Mining companies often need to contend with adverse factors and environments. Mining requires a complex infrastructure of mining equipment, transportation, and resource management. The last thing miners want to contend with is a dangerous or politically unstable jurisdiction.
However, some companies are finding that the risk far outweighs the reward and are willing to work in jurisdictions often avoided by most companies. This includes countries that contain deposits of metals and minerals gaining in value and demand, making the investment and risk worth the effort.
BHP (NYSE:BHP) is one of those companies, as CEO Mike Henry recently said that BHP is prepared to shift out of its usual operational comfort zone of advanced economies to work in “tougher jurisdictions”. Why would BHP take on more risk in countries that have politically volatile environments? To gain exposure to commodities like copper, nickel, or cobalt, for which demand is booming as they are needed for the green energy transition underway.
Investment in projects in these areas will require careful planning and understanding the political climate of areas typically avoided by mining companies. BHP’s scale and expertise will allow it to manage those risks to capitalize on the potential profits.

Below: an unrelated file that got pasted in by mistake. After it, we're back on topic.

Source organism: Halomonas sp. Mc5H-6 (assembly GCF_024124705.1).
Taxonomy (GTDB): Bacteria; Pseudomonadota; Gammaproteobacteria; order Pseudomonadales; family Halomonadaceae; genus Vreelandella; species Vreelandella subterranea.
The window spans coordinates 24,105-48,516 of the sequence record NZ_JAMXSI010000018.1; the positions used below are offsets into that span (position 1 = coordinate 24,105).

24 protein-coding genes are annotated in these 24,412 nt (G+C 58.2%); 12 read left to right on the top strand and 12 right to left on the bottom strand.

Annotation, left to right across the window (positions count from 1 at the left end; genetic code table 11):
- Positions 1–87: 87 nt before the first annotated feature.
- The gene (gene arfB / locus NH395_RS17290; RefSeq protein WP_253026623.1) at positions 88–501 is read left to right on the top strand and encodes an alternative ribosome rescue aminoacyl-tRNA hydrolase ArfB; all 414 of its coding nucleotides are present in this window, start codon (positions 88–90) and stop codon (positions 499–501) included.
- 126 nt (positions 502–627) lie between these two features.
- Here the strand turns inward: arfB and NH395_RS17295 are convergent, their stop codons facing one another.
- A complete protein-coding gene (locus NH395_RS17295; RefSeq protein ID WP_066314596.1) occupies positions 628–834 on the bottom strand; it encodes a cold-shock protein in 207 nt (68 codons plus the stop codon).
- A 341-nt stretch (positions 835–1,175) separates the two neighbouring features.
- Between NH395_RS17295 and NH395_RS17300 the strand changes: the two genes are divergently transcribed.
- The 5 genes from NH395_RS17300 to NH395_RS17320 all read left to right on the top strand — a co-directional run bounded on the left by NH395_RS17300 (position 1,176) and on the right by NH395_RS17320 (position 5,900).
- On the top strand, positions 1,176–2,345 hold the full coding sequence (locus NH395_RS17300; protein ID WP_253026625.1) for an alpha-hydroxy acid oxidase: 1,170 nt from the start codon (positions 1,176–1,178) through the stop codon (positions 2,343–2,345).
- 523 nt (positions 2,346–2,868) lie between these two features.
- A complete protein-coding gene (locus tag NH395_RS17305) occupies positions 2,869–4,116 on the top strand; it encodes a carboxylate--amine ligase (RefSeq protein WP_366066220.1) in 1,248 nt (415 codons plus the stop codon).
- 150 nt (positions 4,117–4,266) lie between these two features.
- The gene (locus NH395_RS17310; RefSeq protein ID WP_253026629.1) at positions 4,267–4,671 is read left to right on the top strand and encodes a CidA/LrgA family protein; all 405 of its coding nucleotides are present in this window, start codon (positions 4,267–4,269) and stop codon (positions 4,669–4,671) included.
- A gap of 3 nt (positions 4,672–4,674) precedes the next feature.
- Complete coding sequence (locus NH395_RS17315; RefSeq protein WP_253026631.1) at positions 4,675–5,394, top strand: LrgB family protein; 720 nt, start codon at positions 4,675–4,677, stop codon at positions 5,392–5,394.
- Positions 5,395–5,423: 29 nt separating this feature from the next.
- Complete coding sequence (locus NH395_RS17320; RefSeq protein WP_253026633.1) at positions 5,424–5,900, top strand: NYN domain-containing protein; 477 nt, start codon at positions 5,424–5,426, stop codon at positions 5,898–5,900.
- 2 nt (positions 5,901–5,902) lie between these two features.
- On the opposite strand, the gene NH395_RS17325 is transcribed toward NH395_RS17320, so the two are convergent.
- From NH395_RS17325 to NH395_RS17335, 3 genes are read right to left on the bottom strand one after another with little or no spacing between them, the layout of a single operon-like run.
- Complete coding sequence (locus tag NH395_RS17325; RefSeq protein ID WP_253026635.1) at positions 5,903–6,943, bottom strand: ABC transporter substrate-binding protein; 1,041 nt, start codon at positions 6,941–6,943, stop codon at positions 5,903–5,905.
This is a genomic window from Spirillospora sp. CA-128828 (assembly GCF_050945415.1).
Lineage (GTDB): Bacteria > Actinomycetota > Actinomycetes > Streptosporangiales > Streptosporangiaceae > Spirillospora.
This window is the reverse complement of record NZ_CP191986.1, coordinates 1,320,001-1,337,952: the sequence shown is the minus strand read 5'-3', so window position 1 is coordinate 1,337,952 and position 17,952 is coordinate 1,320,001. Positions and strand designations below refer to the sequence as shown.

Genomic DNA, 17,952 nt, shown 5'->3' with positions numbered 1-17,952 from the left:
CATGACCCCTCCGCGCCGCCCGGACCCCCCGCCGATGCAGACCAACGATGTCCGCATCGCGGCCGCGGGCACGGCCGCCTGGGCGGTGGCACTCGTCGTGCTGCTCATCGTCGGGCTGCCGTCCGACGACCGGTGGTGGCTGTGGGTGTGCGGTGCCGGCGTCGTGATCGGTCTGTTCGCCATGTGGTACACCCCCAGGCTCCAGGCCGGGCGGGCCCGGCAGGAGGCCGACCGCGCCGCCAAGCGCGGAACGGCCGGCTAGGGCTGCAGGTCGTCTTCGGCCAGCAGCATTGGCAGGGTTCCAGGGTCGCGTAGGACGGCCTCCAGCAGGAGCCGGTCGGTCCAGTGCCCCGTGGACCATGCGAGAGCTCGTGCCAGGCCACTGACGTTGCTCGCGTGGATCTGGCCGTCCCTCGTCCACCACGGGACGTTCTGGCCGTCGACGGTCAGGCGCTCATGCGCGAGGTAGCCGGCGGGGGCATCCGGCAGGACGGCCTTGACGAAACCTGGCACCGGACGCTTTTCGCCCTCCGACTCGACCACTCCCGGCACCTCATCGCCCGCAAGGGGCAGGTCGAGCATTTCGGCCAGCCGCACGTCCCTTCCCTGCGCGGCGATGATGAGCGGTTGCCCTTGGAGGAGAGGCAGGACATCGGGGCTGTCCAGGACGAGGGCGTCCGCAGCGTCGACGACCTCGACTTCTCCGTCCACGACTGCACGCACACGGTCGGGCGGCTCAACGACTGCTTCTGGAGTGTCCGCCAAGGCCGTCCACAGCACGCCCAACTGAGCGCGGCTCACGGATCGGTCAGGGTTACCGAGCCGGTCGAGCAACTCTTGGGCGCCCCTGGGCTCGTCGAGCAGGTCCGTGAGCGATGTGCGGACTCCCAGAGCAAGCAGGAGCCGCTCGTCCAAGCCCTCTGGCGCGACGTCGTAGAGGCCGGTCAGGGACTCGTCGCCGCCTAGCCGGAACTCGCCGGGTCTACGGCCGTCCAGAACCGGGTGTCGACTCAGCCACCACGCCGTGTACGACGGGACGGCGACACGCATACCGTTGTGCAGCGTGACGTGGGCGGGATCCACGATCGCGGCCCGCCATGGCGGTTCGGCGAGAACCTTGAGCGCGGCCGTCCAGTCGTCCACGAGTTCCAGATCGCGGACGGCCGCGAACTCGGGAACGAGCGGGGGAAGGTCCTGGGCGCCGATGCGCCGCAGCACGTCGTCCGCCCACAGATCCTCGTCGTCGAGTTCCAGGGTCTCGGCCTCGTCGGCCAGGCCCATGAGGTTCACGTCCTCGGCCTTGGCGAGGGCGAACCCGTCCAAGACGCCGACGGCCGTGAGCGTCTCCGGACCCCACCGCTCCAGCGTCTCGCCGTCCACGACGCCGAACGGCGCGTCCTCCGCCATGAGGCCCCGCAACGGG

Henry commented, “But of course, the size of the opportunity needs to be commensurate with the increased management effort that is going to be required to pursue opportunities in jurisdictions that we may not currently be operating in,” Henry said.
Where and When?
The Democratic Republic of Congo (DRC) is host to Ivanhoe Mines’s (TSX:IVN) Kamoa-Kakula mine, also known as Western Foreland. This mine has been profitable for the company, and BHP is now holding talks with Ivanhoe over an exploration site adjacent to Kamoa-Kakula.
The DRC has also made it clear that it wants to open it doors wide for foreign investment, particularly for its copper and cobalt deposits. This would exploring outside of many companies’ “comfort zones”, but would also put companies who invest in these countries at an advantage in the future.
Besides the growing demand for these metals and minerals, there is also the probability that politically volatile jurisdictions could transform rapidly into stable ones, making it even more attractive for mining companies. But the miners who are first into these countries will have more attractive terms and a lower overall cost as incentives are higher and competition is lower.
While BHP is prepared to move into new areas, the company will be exploring opportunities in the “areas we like” as well. That may mean higher costs as some projects become less accessible, but BHP is prepared to invest in the effort to maximise returns in countries it has operational experience.
Henry continued, “I want to be clear we don’t see exploration success as being confined to moving into new jurisdictions. We know there is more copper to be found in the areas we like but it is going to be harder to find and perhaps deeper, which is going to bring different technological and financial challenges,” he said.
The Democratic Republic of Congo’s First Mover Advantage
In an effort to court more foreign investment, the DRC has paved the way for simpler and smoother deals to be made with lower taxes and support from local communities. This has made it a new focus for some miners.